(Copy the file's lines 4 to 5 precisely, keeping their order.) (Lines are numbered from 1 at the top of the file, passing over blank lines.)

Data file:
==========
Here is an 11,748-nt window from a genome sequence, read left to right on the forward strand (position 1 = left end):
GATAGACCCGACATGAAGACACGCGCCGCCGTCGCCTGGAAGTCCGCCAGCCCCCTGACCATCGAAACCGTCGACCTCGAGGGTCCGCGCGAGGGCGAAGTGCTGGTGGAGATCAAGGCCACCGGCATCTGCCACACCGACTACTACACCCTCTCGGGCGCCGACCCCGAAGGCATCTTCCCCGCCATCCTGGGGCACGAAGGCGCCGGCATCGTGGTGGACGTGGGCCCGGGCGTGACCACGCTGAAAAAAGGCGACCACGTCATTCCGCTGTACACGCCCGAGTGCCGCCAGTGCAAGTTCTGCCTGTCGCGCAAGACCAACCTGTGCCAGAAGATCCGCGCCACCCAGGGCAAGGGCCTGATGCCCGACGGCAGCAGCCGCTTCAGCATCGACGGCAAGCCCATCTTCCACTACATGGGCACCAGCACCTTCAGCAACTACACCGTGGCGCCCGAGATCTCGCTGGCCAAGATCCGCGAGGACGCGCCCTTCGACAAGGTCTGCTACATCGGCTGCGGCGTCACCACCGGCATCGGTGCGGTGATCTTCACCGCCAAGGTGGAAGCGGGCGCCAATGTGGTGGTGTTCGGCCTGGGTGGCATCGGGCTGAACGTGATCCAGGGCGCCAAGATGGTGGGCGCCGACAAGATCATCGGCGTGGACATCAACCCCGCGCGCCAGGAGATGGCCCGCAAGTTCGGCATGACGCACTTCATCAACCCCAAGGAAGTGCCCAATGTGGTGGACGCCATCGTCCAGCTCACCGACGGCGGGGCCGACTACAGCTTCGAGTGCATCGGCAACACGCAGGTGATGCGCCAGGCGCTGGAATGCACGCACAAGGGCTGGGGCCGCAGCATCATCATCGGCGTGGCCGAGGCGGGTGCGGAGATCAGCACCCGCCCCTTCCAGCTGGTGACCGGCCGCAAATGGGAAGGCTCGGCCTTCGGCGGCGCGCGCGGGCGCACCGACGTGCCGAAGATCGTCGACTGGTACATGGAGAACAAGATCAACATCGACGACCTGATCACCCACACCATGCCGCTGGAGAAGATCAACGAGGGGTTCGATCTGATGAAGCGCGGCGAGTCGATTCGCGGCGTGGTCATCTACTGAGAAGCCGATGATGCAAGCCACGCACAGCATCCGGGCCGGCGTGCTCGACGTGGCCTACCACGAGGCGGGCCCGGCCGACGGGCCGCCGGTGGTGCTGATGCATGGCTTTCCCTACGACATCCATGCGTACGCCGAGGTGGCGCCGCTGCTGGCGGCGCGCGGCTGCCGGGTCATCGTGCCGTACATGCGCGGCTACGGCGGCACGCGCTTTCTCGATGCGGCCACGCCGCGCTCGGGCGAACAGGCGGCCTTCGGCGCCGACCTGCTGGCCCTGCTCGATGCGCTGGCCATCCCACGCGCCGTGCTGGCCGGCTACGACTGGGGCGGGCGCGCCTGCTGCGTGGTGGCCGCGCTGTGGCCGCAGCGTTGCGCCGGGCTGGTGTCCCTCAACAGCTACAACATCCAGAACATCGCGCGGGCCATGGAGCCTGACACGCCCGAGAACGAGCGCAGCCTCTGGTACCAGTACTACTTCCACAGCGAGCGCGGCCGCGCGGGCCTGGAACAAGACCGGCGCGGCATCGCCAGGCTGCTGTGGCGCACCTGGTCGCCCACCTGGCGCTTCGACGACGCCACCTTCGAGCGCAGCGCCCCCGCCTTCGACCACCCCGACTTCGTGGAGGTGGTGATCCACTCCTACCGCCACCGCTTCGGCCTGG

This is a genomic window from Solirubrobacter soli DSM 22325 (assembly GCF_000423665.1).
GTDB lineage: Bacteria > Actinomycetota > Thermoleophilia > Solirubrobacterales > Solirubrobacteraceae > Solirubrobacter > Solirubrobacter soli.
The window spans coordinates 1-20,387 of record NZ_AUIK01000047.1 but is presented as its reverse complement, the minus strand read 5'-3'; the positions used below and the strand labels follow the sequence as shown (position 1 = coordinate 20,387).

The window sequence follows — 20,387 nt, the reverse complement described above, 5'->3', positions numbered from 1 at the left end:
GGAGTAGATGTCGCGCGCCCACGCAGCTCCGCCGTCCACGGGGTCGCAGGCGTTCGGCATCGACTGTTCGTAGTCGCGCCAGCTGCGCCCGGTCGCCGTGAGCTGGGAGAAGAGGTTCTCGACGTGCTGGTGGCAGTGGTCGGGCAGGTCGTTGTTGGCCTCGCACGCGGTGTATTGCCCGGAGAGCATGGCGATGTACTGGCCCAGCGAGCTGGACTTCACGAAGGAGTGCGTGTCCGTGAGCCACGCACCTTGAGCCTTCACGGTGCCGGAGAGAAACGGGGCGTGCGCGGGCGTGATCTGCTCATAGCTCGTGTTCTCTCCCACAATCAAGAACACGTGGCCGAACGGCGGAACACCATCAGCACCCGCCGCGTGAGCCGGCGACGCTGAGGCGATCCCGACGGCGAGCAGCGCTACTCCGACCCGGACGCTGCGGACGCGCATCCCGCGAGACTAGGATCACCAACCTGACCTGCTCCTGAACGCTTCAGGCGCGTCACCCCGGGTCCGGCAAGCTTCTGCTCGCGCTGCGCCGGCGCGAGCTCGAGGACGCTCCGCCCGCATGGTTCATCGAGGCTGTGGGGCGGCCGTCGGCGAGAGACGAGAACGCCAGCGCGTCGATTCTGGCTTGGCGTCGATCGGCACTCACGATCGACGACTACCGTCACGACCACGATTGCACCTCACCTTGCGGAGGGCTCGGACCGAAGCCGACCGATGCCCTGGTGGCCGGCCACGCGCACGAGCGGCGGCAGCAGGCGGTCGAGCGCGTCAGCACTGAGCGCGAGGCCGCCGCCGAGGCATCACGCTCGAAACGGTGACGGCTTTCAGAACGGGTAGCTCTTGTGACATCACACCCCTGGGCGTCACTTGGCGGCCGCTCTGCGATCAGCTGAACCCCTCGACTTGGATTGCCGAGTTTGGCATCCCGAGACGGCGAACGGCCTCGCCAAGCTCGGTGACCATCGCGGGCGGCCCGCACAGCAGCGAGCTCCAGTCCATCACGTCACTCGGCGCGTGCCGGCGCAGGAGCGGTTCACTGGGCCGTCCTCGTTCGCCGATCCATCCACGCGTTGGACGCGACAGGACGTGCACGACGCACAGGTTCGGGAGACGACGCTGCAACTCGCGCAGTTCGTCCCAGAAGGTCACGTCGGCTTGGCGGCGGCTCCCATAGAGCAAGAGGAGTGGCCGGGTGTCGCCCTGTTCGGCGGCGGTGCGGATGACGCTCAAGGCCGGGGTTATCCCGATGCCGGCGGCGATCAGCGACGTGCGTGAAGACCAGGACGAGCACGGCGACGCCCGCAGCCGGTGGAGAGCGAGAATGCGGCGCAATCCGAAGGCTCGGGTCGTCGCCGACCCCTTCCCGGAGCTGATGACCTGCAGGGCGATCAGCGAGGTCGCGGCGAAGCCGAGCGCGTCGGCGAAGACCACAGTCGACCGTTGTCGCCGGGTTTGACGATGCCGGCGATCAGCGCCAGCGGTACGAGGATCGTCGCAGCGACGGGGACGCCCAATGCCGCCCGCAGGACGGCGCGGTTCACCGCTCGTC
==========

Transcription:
GTDB lineage: Bacteria > Actinomycetota > Thermoleophilia > Solirubrobacterales > Solirubrobacteraceae > Solirubrobacter > Solirubrobacter soli.
The window spans coordinates 1-20,387 of record NZ_AUIK01000047.1 but is presented as its reverse complement, the minus strand read 5'-3'; the positions used below and the strand labels follow the sequence as shown (position 1 = coordinate 20,387).